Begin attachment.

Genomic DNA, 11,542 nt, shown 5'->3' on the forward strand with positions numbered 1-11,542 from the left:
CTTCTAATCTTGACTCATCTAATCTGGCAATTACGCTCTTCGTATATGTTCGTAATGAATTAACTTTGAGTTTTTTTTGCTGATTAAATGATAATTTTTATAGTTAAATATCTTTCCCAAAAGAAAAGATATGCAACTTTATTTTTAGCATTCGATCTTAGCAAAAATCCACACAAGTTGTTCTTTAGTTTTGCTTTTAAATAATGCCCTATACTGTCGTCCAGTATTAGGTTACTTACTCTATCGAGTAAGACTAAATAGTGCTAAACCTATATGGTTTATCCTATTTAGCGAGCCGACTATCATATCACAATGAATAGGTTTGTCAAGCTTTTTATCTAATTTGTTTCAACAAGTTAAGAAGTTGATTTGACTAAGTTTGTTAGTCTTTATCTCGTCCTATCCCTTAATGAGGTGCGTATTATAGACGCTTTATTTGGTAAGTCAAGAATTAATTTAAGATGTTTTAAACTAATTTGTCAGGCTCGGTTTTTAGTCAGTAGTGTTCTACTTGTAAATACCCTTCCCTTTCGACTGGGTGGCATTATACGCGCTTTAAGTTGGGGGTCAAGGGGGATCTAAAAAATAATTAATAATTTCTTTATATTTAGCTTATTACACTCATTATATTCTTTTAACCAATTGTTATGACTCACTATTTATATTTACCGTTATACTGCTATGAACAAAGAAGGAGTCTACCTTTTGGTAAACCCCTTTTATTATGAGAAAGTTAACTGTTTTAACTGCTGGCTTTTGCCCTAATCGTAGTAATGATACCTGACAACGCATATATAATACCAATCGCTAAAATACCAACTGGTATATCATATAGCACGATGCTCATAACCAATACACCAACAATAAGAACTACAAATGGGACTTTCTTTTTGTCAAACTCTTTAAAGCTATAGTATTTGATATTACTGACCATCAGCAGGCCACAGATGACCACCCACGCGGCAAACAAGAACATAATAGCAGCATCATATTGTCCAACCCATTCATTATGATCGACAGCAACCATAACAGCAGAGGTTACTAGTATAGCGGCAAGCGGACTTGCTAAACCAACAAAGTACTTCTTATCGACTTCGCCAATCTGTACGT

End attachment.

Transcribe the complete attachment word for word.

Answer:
Genomic DNA, 11,542 nt, shown 5'->3' on the forward strand with positions numbered 1-11,542 from the left:
CTTCTAATCTTGACTCATCTAATCTGGCAATTACGCTCTTCGTATATGTTCGTAATGAATTAACTTTGAGTTTTTTTTGCTGATTAAATGATAATTTTTATAGTTAAATATCTTTCCCAAAAGAAAAGATATGCAACTTTATTTTTAGCATTCGATCTTAGCAAAAATCCACACAAGTTGTTCTTTAGTTTTGCTTTTAAATAATGCCCTATACTGTCGTCCAGTATTAGGTTACTTACTCTATCGAGTAAGACTAAATAGTGCTAAACCTATATGGTTTATCCTATTTAGCGAGCCGACTATCATATCACAATGAATAGGTTTGTCAAGCTTTTTATCTAATTTGTTTCAACAAGTTAAGAAGTTGATTTGACTAAGTTTGTTAGTCTTTATCTCGTCCTATCCCTTAATGAGGTGCGTATTATAGACGCTTTATTTGGTAAGTCAAGAATTAATTTAAGATGTTTTAAACTAATTTGTCAGGCTCGGTTTTTAGTCAGTAGTGTTCTACTTGTAAATACCCTTCCCTTTCGACTGGGTGGCATTATACGCGCTTTAAGTTGGGGGTCAAGGGGGATCTAAAAAATAATTAATAATTTCTTTATATTTAGCTTATTACACTCATTATATTCTTTTAACCAATTGTTATGACTCACTATTTATATTTACCGTTATACTGCTATGAACAAAGAAGGAGTCTACCTTTTGGTAAACCCCTTTTATTATGAGAAAGTTAACTGTTTTAACTGCTGGCTTTTGCCCTAATCGTAGTAATGATACCTGACAACGCATATATAATACCAATCGCTAAAATACCAACTGGTATATCATATAGCACGATGCTCATAACCAATACACCAACAATAAGAACTACAAATGGGACTTTCTTTTTGTCAAACTCTTTAAAGCTATAGTATTTGATATTACTGACCATCAGCAGGCCACAGATGACCACCCACGCGGCAAACAAGAACATAATAGCAGCATCATATTGTCCAACCCATTCATTATGATCGACAGCAACCATAACAGCAGAGGTTACTAGTATAGCGGCAAGCGGACTTGCTAAACCAACAAAGTACTTCTTATCGACTTCGCCAATCTGTACGT